This letter was sent to a youth — and afterwards to several others — who reached the age of bar mitzvah at that time.

B”H, 28Tammuz, 5710

Greetings and blessings,

Your father wrote that on 11 Tammuz, you became bar mitzvah and requested a blessing. I am granting my blessing — echoing the blessing that would be given by my revered father-in-law, the Rebbe, הכ"מ — that you become a G‑d-fearing person, a chassid, and a scholar. May your parents derive much satisfaction — chassidic satisfaction — from you and their other children amidst prosperity .

My revered father-in-law, the Rebbe, הכ"מ, related that the maamarim recited in association with a bar mitzvah (by the Nesiim) would begin Naaseh Adam (“Let us make man”).1 (At times, when they would give the maamarim to be copied, they would delete the opening.)

Implied is that a bar mitzvah [boy] must know that it is incumbent upon him to attain the distinction of adam, which is the most elevated of the four names for man: adam, ish, gever, and enosh (see HaYom Yom, the entry for 4 Elul, 5703; and sec. 2 of the maamar entitled VaYavo Amalek, 5709, Kuntres 622). One must begin working toward this [objective] immediately rather than leaving it for a later date. [If one applies himself in this manner,] he is granted help [from Above] that he will become an adam. (See Sefer HaToldos, [Admur HaMaharash], p. 64.)3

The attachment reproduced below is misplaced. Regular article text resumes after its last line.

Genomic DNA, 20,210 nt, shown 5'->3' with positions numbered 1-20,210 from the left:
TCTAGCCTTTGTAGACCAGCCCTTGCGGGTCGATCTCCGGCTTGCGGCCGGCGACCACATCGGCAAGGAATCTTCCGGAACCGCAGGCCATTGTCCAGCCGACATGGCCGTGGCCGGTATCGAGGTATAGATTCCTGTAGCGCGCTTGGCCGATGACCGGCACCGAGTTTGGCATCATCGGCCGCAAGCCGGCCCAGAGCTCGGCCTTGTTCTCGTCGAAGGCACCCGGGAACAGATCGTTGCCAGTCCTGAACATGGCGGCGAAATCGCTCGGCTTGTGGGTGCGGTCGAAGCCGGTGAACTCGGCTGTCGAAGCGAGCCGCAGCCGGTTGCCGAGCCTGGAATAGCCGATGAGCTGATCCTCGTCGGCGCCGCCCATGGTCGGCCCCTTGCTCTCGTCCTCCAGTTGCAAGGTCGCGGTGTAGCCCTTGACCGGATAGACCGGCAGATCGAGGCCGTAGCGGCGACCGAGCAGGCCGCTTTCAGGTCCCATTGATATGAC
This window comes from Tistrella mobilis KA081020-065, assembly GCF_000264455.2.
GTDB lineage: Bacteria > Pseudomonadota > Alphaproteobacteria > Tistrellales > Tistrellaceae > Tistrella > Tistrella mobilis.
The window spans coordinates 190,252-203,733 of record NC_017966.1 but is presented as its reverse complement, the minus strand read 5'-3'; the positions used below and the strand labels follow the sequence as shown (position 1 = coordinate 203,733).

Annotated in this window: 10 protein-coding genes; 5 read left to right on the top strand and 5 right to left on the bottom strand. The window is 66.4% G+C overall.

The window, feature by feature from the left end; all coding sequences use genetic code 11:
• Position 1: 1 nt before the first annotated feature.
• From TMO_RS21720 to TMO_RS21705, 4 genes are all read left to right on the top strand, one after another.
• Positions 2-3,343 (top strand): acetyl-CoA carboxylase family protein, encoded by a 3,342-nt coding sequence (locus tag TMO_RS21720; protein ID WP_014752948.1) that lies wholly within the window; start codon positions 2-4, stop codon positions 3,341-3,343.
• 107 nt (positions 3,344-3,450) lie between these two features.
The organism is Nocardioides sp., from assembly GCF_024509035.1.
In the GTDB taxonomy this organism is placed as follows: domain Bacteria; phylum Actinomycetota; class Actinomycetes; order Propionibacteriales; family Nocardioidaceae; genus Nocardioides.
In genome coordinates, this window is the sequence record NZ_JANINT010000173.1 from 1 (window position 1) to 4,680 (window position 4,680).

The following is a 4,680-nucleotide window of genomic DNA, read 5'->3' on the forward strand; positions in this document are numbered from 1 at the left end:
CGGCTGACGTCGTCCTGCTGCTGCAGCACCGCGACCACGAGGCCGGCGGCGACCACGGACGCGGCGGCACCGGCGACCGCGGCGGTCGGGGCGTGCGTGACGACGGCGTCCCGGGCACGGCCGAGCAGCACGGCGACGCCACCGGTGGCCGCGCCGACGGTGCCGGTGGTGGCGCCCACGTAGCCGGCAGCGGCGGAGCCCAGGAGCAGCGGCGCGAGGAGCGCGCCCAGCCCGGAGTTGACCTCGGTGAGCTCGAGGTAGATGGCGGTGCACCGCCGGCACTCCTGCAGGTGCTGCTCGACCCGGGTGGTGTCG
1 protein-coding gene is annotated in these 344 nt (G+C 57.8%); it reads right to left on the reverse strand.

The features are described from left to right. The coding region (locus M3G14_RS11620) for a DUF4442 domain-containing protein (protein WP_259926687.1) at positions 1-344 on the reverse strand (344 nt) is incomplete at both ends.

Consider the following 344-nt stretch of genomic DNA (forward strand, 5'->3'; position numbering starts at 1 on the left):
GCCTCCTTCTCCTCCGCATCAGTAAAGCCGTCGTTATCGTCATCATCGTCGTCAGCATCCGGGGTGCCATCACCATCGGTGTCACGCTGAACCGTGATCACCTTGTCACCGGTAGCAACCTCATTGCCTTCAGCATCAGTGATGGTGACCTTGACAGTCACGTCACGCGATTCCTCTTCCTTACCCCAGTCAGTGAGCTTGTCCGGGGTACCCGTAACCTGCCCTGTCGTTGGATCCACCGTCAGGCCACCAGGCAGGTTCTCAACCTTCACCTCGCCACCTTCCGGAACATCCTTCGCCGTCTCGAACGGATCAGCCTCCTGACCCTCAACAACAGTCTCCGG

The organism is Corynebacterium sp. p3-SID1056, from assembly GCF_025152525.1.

Certainly you reviewed a chassidic discourse on the day of your bar mitzvah and you recite the Rebbe’s kapitle in Tehillim, which is now kapitle 71 every day, and will continue doing so — without committing yourself to a vow — at least until Rosh HaShanah, 5711.

Signing with blessing,

Rabbi Menachem Schneerson